I spent some time in the woods. No, not today. A couple of days ago.
Although the day ended up being very hot, the early morning when the photographs you'll see here were taken, was surprisingly fresh and pleasant.
Especially under the oak trees in the wooded, rural area around the small town that goes by the name of Svetvinchenat, about forty kilometers from where I live.
A fly was the first insect I encountered there.
This is the Phaonia pallida, a species from the Muscidae family that lives in areas with deciduous woods and meadows. Adults feed on nectar and the young larvae feed & develop in various fungi or in the rotten wood. As the larvae grow their diet changes. The last larval instar of Phaonia pallida feeds on small insects. Here, in this first set of photographs in the post, you can see the adult male. Males have considerably bigger eyes.
Here you can take a look at the leaves of the Quercus pubescens, the type of oak that prevails in the woods of this area.
In the foreground of this photograph, you can see the branches of the young Elder tree (Sambucus nigra) that looked like a shrub.
As the sun was rising ...
... the leaves became translucent for a minute or two.
Soon I encountered another Phaonia pallida. A female this time.
On the edge of the forest, the trees were surrounded by thorny and slightly annoying blackberry shrubs.
I found this minuscule insect on some herbaceous plant that grew in the shade under those shrubs. Can't tell you what exactly this is. It looks like a parasitic wasp or a sawfly.
The ground and the rotting stumps were covered with ivy. This well-camouflaged moth ...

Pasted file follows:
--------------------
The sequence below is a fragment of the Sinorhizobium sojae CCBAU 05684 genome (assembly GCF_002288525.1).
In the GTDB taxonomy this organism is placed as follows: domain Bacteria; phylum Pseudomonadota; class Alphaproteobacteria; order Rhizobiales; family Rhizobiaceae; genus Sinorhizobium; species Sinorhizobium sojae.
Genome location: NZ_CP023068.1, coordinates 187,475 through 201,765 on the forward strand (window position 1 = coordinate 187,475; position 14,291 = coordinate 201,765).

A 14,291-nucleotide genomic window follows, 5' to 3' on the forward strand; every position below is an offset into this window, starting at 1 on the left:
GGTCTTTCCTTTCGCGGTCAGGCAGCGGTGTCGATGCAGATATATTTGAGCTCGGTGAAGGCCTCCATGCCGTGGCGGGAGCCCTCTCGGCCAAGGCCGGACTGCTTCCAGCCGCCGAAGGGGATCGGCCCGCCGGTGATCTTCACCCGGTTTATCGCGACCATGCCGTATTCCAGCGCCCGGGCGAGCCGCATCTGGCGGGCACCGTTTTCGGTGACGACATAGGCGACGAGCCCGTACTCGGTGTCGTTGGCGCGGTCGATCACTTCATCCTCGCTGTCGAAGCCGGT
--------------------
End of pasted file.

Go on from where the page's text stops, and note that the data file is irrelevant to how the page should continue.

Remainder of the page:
... was hiding under the leaves of that creeping plant.
The moth was easy to photograph, but finding him wasn't easy.
Can't tell you the exact species but the family is definitively Noctuidae.
This minuscule spider was photographed on the leaf of ivy, on the ground not far from there.
This is the juvenile Philodromus dispar.
Here you can take another look at the foliage of the shrubs under the trees.
On one of those leaves, I photographed a fly from the Rhagionidae family. The Rhagio tringarius.
Here you can see a spider well-camouflaged on the fallen leaf.
The leaf was hanging on the threads under the ivy that grew around the trunk of the oak tree. About twenty centimeters above that brown leaf that looked like some kind of nest, there was a relatively large web. In the following photograph ...
... you can see the same spider crawling on that web. The spider was in hurry ...
... because a Rhagio tringarius fly ended up caught by the sticky threads.
After biting and enveloping the fly with a bit of silk ...
... the spider brought its prey to the dry leaf under the web where he continued feeding hidden from predators. Metellina merianae is the name of this species from the Tetragnathidae family.
This small unidentified object was photographed on the horizontal web a meter or two further.
A small spider soon appeared from somewhere. It must have been hidden in the surrounding foliage.
This is the Linyphia triangularis ...
... a species from the Linyphiidae family. Spiders from this family are commonly known as sheet weavers. Their horizontal webs look a bit like sheets spread in between twigs.
Here you can take a look at one of the twigs in that area. Can't tell you what plant is this.
Here you can see a small cockroach from the Ectobiidae family.
The Ectobius sylvestris. This is the female. The wings of the males are considerably longer and cover the whole abdomen.
A young, not completely developed Forficula auricularia earwig was resting on the leaf of ivy not far from there.
Here you can take a look at the leaves of some plant that I wasn't able to identify. The white markings are the sign that something was feeding on those leaves.
I took only one more photograph before returning to my car parked by the side of the road. Here you can see some shiny fly from the Calliphoridae family.
The following links will take you to the sites with more information about the protagonists of this post. I found some stuff about them there.
AND THAT'S IT. AS ALWAYS IN THESE POSTS ON HIVE, THE PHOTOGRAPHS ARE MY WORK.